When we arrived in front of the Graigue House, the speeches from Boyse and myself (as reported) took place; Boyse very eloquent evidently in high favour with the people. I then went with him to his new house, or rather the few fragments of the old one he has left standing; the offices being all that are as yet built of the new. He had told me before I came that I was literally to dine in one cock-loft and sleep in another; but I found that he had given me up his own bedroom, which was on the ground floor and left standing quite alone, all around it having been thrown down. It was, however, made very comfortable by dint of green baize curtain, & &. Was now introduced to his mother, a very handsome old lady, about eighty-one or so; and his maiden sister, a nice, intelligent and very amiable person; and likewise a little round, joyous girl, their niece, between fourteen and fifteen years old who, I was told, could not conceive what sort of a thing a bard was, never having seen one and had been, accordingly, most anxious for my arrival. Old Mr Boyse (about the same age as my mother) was confined to his bed with illness and I did not see him all the time I remained. Before dinner Miss Boyse drove me in her pony chaise to see the grounds of the Graigue House, a new property they have lately purchased and the same that Boyse wrote last summer to offer to me and my family in case I should wish for  a quiet retreat for two or three months. We fancied it, from his description, to be a small cottage overhanging the sea; but it is, in fact, a large house with extensive pleasure grounds and the walk to the sea (a sort of garden walk all along) is not less, I should think, than three-quarters of a mile in length. Miss Boyse, her niece and I took this walk after dinner and the open breathing space over the sea felt highly refreshing.

August 28th 1835. Prepared while dressing my short answer to the deputations which, I understood, were to wait upon me. Found that there had been bonfires lighted in various directions during the night. Proceeded towards twelve o’clock to Graigue, where we found a great part of the crowd of yesterday re-assembled in their gayest trim, this day being devoted to a fete for the lads and lasses on the green. Went through my reception of the different addresses very successfully, and (as Boyse told me afterwards) spoke much louder and less Englishly than I did the day before. I find that the English accent (which I always had, by the by, never having at any time of my life, spoken with much brogue) is not liked by the genuine Pats. Among other introductions I was presented in form to the reverend president of St Peter’s College and a number of Catholic clergymen who accompanied him. Just as I was approaching this reverend body, I saw among the groups that lined the way, my pretty Muse of yesterday and her young companions, still arrayed in their green wreaths and gowns. Flesh and blood could not resist the impulse of stopping a minute to shake hands with a few of them, which I did most heartily, to the great amusement of all around, not excepting the reverend president, himself, who had been approaching me with a grave face when I was thus interrupted; and who immediately joining in the laugh, said very good-humouredly, “I like to see character display itself.”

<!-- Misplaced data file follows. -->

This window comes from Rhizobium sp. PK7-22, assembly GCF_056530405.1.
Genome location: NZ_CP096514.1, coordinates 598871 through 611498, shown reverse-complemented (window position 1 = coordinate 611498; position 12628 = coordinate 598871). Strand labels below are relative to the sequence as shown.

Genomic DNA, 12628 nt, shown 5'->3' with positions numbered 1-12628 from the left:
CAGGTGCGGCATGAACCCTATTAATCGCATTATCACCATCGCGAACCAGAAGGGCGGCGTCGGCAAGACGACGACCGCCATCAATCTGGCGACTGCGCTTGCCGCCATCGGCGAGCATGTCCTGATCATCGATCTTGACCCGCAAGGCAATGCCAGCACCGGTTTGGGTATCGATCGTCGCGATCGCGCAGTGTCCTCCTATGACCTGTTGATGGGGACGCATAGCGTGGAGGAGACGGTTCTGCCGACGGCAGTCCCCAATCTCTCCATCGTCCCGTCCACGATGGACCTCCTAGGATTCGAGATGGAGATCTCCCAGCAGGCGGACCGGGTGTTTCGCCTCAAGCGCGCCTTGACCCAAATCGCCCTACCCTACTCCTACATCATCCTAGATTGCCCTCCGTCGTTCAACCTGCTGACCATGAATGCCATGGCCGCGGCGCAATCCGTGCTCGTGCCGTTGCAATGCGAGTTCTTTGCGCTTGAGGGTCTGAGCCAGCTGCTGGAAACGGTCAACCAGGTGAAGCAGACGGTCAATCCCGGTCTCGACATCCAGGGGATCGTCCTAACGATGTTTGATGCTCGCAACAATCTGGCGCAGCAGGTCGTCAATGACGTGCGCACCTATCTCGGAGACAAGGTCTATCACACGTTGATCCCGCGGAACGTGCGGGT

After these ceremonies were over, Boyse took me in his curricle to see some points of view in his immediate neighbourhood; not the most agreeable part of our operations, as I saw, he was not much in the habit of driving and one of the horses was what is called “an awkward customer”. After driving about a little (the roads being like avenues and everything, in short, wearing a face of comfort and prosperity) we went to the house of an honest Quaker, Mr Elly, one of those most zealous, Boyse told me, in organising all the preparations for my reception. There we found a large party assembled and a dejeuner prepared; the young amateur band being in attendance and playing, occasionally, my songs. The situation of the villa, commanding a view of the Tintern shore, appeared to me, except for the want of trees, very beautiful and a large flag waving from the top of the house displayed with the words, “Erin go bragh and Tom Moore for ever.” The dejeuner (i. e. the eating part of it) was provided, ungallantly enough, for the males alone; an anomaly, of which I had already witnessed another instance at the Zoological Gardens in Dublin, where it was not till after the men had feasted, that the ladies were admitted into the gardens. Dined, as the day before, with Boyse’s family party and all went afterwards to the fete at Graigue, where we found them in high dance and glee. The music being very inspiring, I took out my young Muse (Boyse having, in spite of his lameness, turned out with another) and after dancing down a few couples, surrendered her (very unwillingly, I own) to her former partner. Should have liked exceedingly a little more of the fun but thought it better, on every account, to stop where I did. Among other reasons, I feared that Boyse might think it necessary to go as long as I did.